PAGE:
Below is the comment I posted to this hilariously bland point-counterpoint about Mark Steyn speaking on the University of Western Ontario campus:

I love the ideological mixup in this point-counterpoint article. One writer doesn't agree with anything Mark Steyn will speak about, and because once upon a time somebody else on campus spoke from a similar worldview she doesn't think he should be speaking on campus. Another writer doesn't agree with anything Mark Steyn will speak about, but because once upon a time somebody else on campus spoke from a similar worldview she thinks he should be speaking on campus. What range!

In 2006, Douglas Roche spoke at UWO on the topic of "Beyond Hiroshima: the role of Canada in nuclear disarmament". Was Roche a "controversial speaker[s] with something new to say"? Or was he a predictable far-left blowhard, insisting that the United States stop funding the military that responds to humanitarian efforts worldwide, and throw good money after bad in a 'fight against poverty and disease', and outright lie claiming that the US (which hasn't built a new nuclear warhead since at least 1992) spends over $500 billion annually on nuclear armaments? I'll leave that up to readers as an exercise to investigate themselves, along with the presence or absence of a Monica Blaylock insisting that -- as a controversial speaker with no new content -- Roche shouldn't be invited to speak on campus.

If the Gazette staff, upon looking around, discovered they don't have a single staff member who could represent Steyn's viewpoint, perhaps they should have written an article admiting that since they themselves don't represent the group of students that brought Steyn to campus, UWO students might be well advised to attend the upcoming talk. After all, if they missed Ann Coulter, this is their only chance to hear it directly. Maybe the Gazette can change some students into Steyn "sympathizers". Of course, they might find that they start challenging the messages within your own pages.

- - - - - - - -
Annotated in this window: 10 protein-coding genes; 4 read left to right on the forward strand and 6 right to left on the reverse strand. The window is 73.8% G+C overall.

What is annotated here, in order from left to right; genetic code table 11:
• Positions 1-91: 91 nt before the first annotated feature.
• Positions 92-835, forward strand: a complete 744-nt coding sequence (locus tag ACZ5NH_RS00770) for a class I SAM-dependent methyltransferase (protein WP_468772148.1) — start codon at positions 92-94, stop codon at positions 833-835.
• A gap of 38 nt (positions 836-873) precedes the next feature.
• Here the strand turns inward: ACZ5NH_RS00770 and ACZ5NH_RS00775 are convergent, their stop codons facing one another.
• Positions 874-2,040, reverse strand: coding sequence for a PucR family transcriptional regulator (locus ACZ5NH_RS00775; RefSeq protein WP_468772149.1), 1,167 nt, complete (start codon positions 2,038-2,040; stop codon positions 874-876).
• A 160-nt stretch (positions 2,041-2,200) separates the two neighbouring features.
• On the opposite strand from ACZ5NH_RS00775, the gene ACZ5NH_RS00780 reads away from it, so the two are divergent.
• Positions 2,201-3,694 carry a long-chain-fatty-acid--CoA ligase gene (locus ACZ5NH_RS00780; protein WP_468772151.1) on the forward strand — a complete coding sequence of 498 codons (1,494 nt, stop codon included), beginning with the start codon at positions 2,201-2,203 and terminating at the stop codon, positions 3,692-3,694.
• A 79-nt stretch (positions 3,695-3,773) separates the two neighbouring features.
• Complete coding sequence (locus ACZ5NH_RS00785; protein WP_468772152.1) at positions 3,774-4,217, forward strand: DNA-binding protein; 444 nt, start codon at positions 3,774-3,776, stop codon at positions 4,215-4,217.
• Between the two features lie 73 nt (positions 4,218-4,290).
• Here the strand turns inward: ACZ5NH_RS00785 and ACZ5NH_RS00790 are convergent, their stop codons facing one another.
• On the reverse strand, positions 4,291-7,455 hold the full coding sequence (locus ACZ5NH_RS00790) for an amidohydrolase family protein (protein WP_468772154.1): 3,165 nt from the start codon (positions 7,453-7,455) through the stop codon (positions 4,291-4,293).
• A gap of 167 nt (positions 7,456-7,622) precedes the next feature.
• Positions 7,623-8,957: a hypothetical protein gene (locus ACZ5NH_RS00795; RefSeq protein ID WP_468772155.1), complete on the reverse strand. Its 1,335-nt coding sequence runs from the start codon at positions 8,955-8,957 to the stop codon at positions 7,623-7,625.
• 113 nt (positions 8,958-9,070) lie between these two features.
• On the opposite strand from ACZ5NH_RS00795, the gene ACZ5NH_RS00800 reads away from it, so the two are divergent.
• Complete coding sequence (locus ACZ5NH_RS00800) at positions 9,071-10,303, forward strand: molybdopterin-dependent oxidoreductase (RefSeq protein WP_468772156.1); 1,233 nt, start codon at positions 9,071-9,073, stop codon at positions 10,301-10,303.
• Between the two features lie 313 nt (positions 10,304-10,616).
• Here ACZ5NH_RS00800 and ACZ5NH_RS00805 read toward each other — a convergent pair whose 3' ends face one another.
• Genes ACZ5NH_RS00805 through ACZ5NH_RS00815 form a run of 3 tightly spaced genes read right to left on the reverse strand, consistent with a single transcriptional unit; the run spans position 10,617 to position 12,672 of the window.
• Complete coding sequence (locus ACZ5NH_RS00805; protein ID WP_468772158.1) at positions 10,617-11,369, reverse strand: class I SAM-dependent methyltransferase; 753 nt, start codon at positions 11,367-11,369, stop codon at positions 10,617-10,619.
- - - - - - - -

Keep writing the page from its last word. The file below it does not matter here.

If it turns out the University of Western Ontario Gazette in fact does have both right and left articles, I am truly sorry. Of course, then the question becomes why they didn't pick one of those folk to write the other point.

If I'm right, and there is a far-left bias in the campus newspaper, then perhaps it might raise an eyebrow or two that only right-wing speakers are "controversial". After all, Maude Barlow spoke at UWO in 2007. Is there a single more offensive harpy on the entire planet?

Update, October 27 2010, 9:01pm: Your UWO student paper didn't appreciate the comment that I wrote above nor the comment that preceeded it: they have locked down the post and restricted comments to people who have registered. It looks like the Gazette's tolerance for opposing viewpoints is about as deep as you could have guessed from their treatment of the Steyn visit. Kim Jong Il would probably have gotten a better reception from this lot. George Galloway most certainly would have.

UWO students, even the ideologically driven (Monica Blaylock, Lauren Pelley) or cowardly (Managing Editor Mike Hayes) who work for the Gazette, are more than welcome to comment on this post. I think its pretty clear who's the more confident in their opinions.

Update, October 28 2010, 5:11pm: The #uwo Daily portal, which summarizes news stories about the University of Western Ontario, is covering this blogpost.